HB 260, Access Utah Promise Scholarship by Rep. Derrin Owens, creates a statewide scholarship program patterned after Dream Weber and SLCC Promise. These innovative programs, which pay the remaining college costs for qualifying students when federal grants fall short, are showing compelling results: Dream Weber students graduate college at significantly higher rates than non-Dream Weber students at Weber State University (73% to 44%, respectively). The scholarship would be available not only for students right out of high school but for adult learners as well at both USHE and UTECH institutions. It also limits the use of the Regents’ and New Century Scholarships, beginning in 2020, to USHE and UTECH institutions.
SB 134, Campus Safety Amendments by Sen. Jani Iwamoto, requires USHE and UTECH institutions to have campus safety plans with standardized components already defined in federal guidance. It also requires training curriculum for student organizations. It requires the Board of Regents to establish policy the further outlines the implementation and reporting on these plans.
SB 102, Higher Education Capital Facilities by Sen. Ann Millner, creates a capital development project fund for state colleges and universities and another for technical colleges. It also establishes criteria for project funding. Currently, colleges and universities submit building proposals to the Utah Board of Regents. The Regents prioritize the requests, and their list is proposed to the State Building Board, then to Legislature’s Infrastructure and General Government Appropriations Subcommittee, and ultimately to the full legislature. The goal of the bill is to appropriate colleges and universities funding for cost-effective building planning and design, and while maintaining oversight for final approval of state-funded construction.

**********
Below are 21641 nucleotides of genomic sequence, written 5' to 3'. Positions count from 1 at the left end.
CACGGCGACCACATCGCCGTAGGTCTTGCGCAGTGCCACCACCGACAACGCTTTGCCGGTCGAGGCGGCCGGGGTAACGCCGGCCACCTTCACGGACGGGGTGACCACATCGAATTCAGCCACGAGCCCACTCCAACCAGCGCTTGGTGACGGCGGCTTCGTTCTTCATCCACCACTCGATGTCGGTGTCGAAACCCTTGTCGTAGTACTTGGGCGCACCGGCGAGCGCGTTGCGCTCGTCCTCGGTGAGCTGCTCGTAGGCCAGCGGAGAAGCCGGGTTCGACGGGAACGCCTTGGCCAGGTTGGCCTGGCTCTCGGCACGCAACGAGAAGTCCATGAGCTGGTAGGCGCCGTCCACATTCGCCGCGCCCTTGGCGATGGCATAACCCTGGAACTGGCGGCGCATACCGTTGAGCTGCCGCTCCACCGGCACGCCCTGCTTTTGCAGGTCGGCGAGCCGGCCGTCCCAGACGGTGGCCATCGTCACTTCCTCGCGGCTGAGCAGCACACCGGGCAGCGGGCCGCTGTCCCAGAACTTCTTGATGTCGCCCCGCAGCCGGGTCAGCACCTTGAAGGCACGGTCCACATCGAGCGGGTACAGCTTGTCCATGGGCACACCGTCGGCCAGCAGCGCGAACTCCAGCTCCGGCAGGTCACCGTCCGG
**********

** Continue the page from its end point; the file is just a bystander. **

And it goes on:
SB 164, Student Data Privacy Amendments by Sen. Jacob Anderegg, eliminates the requirement for individual parental consent for student information to be shared from K-12 schools to the Utah State Board of Regents for purposes of outreach and access. This barrier has led to significant challenges in student recruiting and outreach due to legislative action adopted three years ago.